News Daily Spot: Trump's son says his father "does not soften" its immigration policy

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Trump's son says his father "does not soften" its immigration policy

The son of Donald Trump said Tuesday that his father "did not soften" its policy on immigration, on the eve of a speech in which the Republican candidate will attempt to dispel the confusion around one of the pillars of his presidential campaign.


"He was not softened on anything," he said Donald Trump Jr. told CNN when asked about what his father recently told a forum of voters in Texas (south) on what to do about the 11 million illegal immigrants They are living in the United States.

Asked whether the Republican candidate still thinks deporting them, Trump Jr. said that was "right", but offered a more moderate tone regarding the controversial issue.

"It must start with baby steps," he added, noting that "first and foremost is to get rid of criminals" and eliminate cities "sanctuary" (cities who choose not to cooperate with the requirements of the immigration authorities, which are federal) .

"And you have it secure the border," he said.

Trump property promise during the campaign has been to build a giant wall along the border with Mexico, and deport all illegal immigrants living in the country.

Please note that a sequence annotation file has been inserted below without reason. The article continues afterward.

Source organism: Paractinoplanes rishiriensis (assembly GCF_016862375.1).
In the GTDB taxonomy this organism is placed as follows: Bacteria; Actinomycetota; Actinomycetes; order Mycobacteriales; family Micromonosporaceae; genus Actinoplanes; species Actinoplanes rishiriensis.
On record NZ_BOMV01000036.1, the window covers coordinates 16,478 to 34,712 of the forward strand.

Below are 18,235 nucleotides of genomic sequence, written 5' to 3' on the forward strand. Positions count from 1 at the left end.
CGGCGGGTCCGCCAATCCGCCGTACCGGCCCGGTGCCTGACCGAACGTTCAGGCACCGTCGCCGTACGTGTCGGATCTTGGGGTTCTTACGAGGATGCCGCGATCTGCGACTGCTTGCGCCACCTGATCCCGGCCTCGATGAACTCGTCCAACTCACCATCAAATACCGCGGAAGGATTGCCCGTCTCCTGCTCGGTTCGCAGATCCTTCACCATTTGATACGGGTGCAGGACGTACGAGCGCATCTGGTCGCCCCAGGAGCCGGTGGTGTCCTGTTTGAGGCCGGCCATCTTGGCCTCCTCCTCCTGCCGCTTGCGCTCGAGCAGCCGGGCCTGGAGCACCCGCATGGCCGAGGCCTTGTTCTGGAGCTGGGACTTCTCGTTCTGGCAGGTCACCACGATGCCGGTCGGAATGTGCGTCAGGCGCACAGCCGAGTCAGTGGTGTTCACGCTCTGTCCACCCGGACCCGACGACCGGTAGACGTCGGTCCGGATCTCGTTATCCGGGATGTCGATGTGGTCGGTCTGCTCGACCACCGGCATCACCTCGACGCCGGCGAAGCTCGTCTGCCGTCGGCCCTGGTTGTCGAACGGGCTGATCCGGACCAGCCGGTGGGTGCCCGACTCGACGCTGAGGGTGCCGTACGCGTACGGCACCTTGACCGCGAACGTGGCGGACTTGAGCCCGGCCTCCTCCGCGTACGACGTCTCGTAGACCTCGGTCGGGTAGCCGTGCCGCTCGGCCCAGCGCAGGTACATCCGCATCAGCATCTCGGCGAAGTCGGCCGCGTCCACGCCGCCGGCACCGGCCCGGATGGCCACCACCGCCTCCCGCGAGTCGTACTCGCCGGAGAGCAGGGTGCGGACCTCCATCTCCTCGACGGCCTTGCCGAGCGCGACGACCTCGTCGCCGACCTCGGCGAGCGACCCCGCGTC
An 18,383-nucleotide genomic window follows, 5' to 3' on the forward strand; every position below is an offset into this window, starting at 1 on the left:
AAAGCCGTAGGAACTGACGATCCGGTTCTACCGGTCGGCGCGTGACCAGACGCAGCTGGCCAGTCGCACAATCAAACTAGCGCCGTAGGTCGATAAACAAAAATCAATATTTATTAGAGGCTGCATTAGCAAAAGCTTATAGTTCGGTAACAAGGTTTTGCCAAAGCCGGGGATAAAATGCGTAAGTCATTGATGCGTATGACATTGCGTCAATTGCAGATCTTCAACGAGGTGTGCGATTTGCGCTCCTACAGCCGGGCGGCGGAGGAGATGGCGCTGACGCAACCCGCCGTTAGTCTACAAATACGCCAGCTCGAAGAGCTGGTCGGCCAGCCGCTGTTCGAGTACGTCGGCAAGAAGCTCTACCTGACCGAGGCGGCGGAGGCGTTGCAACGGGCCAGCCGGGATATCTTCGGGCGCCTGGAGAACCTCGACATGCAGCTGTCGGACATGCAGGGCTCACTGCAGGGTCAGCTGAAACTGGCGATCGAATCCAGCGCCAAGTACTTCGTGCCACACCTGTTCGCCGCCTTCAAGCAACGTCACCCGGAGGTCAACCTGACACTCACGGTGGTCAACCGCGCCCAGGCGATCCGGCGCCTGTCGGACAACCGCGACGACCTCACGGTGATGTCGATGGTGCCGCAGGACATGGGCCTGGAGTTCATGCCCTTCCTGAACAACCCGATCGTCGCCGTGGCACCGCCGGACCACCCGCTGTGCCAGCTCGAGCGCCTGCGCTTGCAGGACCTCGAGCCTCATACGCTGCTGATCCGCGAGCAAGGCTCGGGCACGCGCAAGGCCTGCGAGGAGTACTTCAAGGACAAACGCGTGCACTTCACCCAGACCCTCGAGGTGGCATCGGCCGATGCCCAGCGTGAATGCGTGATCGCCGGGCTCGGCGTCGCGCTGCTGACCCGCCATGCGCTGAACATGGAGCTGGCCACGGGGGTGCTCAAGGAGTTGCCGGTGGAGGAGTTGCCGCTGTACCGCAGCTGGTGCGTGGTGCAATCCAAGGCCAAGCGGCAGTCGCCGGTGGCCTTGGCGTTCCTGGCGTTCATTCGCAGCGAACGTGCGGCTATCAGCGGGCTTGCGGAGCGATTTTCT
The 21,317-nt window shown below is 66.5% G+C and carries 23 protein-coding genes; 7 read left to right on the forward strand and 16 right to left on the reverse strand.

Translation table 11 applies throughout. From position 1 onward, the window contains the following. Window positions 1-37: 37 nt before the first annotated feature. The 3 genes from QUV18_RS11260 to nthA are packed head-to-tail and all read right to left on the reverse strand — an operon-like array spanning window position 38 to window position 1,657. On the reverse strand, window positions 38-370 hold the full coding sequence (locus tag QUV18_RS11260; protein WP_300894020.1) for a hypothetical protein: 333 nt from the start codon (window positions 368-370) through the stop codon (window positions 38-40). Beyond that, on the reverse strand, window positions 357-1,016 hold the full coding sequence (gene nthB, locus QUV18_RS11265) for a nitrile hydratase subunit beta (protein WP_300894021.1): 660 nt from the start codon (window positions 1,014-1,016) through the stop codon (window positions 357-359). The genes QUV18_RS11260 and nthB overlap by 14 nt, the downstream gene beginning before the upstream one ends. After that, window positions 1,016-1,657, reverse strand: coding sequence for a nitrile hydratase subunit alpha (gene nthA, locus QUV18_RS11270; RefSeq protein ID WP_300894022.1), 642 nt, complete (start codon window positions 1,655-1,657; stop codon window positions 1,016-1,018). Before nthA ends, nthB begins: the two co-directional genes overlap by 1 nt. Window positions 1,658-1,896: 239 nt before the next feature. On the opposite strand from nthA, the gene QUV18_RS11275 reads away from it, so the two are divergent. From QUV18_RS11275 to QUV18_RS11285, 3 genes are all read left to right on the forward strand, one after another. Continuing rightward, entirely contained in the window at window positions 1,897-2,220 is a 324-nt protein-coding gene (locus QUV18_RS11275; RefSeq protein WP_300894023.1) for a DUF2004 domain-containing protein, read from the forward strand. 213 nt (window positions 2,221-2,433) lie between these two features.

Trump on Tuesday reiterated that being president build the wall. "From the first day I was going to build a big wall on the southern border, and more. Stop illegal immigration, "he said on Twitter, advertising the offer speech Wednesday in Phoenix, in the state of Arizona, which borders Mexico.

But lately, Trump has distanced itself from old promises as the creation and a "force deportation" to expel millions.

A year ago, he promised immigration reform that would end the automatic US citizenship for those born in the United States, criticizing that constitutional law is used by undocumented immigrants for their children to get the social benefits of an American migrants.

But in the last week, the magnate seemed less forceful, even suggesting that it could work with undocumented immigrants who have not committed crimes and pay taxes.

"Certainly there may be a softening because we are not looking to hurt people," he told a forum on Fox News last week.

The next day he resumed a harder tone, insisting that there will be "no path to legalization" for immigrants living illegally in the United States, even those who have not committed crimes.

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